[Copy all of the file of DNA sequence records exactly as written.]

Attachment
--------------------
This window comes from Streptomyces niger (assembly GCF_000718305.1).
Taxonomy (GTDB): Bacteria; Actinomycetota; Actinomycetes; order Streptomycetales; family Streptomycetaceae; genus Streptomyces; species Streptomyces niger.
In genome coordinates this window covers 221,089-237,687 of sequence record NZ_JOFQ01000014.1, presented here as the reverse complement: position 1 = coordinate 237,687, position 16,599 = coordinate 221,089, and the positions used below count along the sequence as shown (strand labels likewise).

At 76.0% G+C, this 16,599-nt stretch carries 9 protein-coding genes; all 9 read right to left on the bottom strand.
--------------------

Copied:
This window comes from Streptomyces niger (assembly GCF_000718305.1).
Taxonomy (GTDB): Bacteria; Actinomycetota; Actinomycetes; order Streptomycetales; family Streptomycetaceae; genus Streptomyces; species Streptomyces niger.
In genome coordinates this window covers 221,089-237,687 of sequence record NZ_JOFQ01000014.1, presented here as the reverse complement: position 1 = coordinate 237,687, position 16,599 = coordinate 221,089, and the positions used below count along the sequence as shown (strand labels likewise).

At 76.0% G+C, this 16,599-nt stretch carries 9 protein-coding genes; all 9 read right to left on the bottom strand.